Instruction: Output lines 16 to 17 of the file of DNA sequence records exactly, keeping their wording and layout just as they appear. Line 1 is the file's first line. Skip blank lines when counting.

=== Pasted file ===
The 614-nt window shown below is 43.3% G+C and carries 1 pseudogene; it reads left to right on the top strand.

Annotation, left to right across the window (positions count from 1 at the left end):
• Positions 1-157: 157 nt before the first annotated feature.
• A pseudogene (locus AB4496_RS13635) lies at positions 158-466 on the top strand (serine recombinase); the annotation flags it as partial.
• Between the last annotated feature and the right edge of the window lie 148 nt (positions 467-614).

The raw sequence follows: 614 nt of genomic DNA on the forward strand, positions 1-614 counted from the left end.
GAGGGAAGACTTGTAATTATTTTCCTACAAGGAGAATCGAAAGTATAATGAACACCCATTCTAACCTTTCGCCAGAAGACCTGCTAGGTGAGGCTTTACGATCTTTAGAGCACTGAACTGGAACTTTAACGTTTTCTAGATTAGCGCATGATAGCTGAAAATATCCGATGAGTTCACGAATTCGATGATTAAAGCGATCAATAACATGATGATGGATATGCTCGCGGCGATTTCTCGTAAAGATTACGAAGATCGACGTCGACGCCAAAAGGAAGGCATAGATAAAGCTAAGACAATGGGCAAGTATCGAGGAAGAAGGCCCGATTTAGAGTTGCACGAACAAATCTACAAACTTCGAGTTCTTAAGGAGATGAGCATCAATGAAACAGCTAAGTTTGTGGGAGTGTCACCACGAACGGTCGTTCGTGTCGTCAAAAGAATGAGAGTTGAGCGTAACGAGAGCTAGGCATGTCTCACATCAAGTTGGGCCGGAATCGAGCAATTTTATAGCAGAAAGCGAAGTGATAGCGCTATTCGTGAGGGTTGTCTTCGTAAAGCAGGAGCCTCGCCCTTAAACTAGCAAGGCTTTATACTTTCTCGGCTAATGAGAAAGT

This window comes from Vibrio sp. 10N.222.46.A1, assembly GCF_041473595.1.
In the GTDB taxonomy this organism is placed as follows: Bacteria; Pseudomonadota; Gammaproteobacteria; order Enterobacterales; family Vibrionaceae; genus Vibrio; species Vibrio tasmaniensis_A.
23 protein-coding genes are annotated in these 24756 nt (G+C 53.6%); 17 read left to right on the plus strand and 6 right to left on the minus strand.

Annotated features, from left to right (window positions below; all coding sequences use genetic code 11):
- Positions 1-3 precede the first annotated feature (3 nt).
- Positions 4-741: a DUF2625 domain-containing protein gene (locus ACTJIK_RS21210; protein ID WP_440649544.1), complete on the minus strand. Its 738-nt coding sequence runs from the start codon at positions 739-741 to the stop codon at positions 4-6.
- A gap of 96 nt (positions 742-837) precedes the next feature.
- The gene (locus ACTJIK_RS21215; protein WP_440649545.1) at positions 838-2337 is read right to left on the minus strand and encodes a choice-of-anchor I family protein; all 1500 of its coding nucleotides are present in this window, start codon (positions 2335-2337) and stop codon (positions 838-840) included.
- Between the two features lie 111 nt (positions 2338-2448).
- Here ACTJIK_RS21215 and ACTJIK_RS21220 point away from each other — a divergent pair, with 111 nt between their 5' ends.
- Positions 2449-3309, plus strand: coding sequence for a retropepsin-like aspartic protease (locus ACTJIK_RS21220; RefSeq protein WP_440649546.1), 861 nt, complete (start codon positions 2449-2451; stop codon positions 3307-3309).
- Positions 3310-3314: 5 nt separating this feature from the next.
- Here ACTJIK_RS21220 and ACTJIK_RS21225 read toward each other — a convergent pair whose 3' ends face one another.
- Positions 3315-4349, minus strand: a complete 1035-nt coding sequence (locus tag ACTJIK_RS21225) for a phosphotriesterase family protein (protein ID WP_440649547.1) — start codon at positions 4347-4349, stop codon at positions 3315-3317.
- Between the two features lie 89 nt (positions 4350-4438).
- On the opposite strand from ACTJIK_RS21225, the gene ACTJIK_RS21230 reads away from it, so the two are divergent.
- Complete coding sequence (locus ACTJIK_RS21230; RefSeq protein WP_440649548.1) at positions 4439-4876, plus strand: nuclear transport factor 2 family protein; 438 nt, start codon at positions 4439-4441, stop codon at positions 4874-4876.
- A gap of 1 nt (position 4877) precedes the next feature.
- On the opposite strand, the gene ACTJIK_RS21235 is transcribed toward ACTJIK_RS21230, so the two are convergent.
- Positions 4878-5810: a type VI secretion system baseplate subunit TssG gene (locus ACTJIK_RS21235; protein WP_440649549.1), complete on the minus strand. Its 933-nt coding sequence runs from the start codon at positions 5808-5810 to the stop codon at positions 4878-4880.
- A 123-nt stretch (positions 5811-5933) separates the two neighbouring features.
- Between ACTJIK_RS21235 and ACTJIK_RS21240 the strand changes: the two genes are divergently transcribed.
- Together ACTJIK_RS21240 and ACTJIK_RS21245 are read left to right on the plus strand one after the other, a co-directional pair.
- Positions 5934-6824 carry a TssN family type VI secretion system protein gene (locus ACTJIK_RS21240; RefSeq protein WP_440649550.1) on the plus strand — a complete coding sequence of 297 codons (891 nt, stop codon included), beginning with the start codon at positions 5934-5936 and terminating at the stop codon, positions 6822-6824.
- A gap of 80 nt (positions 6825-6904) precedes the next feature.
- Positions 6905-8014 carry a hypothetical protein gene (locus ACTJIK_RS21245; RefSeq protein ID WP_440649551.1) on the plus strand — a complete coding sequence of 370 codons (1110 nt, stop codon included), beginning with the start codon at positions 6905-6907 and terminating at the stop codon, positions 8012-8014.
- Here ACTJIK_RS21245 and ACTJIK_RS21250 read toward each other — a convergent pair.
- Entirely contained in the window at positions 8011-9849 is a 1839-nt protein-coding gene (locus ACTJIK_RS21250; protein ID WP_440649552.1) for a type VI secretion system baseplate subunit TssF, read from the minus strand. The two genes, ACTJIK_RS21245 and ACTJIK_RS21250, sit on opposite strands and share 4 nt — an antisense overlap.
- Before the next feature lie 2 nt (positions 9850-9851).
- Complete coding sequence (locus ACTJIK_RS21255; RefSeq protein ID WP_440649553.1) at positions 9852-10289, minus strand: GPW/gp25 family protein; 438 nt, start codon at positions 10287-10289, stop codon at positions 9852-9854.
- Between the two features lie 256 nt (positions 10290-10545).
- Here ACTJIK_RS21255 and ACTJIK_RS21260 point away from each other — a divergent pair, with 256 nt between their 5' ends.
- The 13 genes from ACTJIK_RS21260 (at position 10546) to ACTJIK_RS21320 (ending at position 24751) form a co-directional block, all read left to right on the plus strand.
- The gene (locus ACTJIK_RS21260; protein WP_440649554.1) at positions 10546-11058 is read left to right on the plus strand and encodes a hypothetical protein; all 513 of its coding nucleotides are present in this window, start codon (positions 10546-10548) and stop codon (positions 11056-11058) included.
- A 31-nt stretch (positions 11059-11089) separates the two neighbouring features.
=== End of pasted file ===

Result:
- Between the two features lie 111 nt (positions 2338-2448).
- Here ACTJIK_RS21215 and ACTJIK_RS21220 point away from each other — a divergent pair, with 111 nt between their 5' ends.